Amidst continuing global economic crisis the future seems unclear and a number of analysts claim a change in the course is needed. While it seems that the US has been gradually recovering from the recession, the process remains slow.
Current situation and concerns
Policy makers are concerned with the urgent need for long-term oriented policies, as well as keeping to commitments on the part of local economies. Experts are calling for stricter financial regulations but even though regulations existed before the crisis, the issue of keeping to the rules remained topical.
Here is what BOJ governor Haruhiko Kuroda said during a recent BOJ-IMES Conference:
“The recent financial crisis has had a great impact on the global financial system as much as or even more than past crises. In a world of deepening financial globalization, financial crises were usually associated with emerging economies and triggered by a sharp decline in the exchange rate. But this crisis was different in two respects. First, the epicenter of the recent crisis was in the advanced economies and the crisis spread out from there to many emerging economies. Second, the crisis was triggered and then amplified by the dysfunction of financial systems. Reflecting on these observations, I believe that the global financial community must, in its efforts to rebuild the global financial system, come to terms with two issues: capital controls and financial regulation and supervision.”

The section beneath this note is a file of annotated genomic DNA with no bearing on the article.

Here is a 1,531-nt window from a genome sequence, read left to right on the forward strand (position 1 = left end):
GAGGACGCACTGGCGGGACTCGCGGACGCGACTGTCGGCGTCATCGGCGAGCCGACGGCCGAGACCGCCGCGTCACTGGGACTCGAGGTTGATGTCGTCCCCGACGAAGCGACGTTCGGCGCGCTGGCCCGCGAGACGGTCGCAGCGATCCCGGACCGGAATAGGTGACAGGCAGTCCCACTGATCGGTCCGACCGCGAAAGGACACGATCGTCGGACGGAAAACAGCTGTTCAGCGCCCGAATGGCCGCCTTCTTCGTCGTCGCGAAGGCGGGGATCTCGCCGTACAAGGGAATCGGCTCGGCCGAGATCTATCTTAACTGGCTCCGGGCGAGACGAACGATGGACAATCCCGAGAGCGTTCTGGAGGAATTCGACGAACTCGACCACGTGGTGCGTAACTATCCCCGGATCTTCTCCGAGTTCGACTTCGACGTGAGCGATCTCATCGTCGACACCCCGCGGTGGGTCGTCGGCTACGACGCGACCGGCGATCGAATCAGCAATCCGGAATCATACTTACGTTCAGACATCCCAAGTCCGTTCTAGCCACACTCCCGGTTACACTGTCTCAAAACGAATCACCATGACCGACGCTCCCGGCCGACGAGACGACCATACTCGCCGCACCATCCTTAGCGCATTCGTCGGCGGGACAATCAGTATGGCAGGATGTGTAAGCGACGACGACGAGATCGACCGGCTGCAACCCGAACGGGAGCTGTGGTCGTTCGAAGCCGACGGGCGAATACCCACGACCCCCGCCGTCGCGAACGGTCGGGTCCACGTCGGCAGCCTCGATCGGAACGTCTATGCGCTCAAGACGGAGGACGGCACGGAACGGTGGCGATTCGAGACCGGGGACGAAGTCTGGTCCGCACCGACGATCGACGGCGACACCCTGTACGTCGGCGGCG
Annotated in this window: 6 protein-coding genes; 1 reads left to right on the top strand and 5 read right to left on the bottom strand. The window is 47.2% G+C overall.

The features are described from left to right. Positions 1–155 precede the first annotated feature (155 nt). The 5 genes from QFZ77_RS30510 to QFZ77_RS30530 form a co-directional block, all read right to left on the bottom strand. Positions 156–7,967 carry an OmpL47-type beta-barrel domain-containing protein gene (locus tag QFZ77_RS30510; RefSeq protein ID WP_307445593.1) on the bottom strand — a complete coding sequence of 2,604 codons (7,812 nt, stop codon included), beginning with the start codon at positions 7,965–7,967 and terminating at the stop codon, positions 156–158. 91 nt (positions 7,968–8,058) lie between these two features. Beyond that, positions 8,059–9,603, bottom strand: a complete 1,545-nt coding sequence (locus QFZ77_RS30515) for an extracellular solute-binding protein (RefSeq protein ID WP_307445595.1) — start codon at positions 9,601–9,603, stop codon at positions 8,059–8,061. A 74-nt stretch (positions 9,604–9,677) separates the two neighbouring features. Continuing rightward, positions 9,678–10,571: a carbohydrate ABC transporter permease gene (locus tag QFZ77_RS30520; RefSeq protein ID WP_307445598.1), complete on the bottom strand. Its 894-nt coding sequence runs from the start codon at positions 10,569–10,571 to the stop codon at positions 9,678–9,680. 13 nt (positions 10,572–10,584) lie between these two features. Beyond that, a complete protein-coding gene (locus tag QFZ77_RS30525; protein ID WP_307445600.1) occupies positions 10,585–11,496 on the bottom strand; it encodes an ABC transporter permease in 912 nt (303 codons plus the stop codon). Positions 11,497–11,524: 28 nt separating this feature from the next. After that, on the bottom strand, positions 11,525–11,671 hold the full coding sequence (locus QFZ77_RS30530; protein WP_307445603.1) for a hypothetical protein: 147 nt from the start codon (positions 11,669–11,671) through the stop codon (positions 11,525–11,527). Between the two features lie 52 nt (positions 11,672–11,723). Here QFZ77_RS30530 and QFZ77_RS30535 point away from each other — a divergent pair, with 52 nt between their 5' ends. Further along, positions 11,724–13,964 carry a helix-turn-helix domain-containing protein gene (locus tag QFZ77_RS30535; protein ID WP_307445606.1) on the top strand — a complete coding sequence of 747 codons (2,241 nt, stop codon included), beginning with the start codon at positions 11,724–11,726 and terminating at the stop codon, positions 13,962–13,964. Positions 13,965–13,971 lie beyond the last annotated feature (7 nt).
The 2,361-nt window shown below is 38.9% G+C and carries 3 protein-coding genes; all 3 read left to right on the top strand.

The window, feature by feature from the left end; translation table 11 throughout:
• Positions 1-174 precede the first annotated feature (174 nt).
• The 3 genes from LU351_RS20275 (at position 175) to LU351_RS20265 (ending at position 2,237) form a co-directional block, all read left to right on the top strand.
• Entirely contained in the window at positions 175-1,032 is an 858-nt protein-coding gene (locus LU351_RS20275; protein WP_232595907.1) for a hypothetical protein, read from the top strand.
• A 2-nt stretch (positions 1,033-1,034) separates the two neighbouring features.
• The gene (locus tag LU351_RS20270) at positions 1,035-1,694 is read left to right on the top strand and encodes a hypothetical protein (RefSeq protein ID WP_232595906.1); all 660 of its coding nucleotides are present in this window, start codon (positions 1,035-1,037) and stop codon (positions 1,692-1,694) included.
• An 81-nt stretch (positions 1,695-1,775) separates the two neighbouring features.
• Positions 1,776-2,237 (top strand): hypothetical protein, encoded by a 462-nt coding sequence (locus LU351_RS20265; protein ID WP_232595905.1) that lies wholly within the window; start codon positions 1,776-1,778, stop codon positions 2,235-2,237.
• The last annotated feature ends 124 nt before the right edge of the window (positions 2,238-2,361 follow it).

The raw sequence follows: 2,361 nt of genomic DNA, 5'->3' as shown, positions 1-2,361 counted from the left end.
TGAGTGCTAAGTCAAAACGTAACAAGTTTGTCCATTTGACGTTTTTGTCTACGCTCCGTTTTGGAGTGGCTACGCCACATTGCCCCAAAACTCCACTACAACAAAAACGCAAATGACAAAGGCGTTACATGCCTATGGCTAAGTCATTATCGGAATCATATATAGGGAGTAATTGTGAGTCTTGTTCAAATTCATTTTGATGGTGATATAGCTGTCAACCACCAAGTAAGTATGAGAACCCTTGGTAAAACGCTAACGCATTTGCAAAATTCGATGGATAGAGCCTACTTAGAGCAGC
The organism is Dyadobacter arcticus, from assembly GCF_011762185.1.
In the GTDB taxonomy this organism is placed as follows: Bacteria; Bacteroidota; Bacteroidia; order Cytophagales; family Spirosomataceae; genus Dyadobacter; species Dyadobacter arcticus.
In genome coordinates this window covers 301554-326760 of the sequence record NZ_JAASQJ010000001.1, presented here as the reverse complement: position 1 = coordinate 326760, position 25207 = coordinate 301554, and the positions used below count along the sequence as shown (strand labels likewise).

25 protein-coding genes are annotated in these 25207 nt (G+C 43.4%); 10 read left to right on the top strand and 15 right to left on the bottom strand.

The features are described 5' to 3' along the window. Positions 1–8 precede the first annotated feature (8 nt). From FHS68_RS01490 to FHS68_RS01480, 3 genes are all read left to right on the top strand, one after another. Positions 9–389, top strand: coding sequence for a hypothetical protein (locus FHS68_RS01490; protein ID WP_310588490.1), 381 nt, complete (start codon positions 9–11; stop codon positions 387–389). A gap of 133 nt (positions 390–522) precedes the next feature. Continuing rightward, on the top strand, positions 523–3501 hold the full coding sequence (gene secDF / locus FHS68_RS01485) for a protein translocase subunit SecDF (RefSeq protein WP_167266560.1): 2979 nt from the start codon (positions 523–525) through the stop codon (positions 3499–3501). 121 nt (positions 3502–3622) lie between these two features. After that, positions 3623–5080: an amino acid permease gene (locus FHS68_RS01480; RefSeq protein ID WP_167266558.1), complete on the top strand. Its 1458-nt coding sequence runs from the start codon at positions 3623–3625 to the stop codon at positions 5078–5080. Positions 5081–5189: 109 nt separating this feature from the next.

Better control and long-term vision are some of the biggest aims. Even the International Monetary Fund has started to gradually accept the necessity of capital controls. Despite a number of pessimistic analyses it seems that the worst part of the crisis is over and now we are in a period of a slow US economic recovery. However, solving the debt crisis in the US is to become a fundamental issue in the future.
We should also keep in mind what Mr. Kuroda recently said: “Even if we could establish a global financial system that is robust at this time, such a system is unlikely to last forever, given that a financial crisis beyond our imaginations may occur in the future.”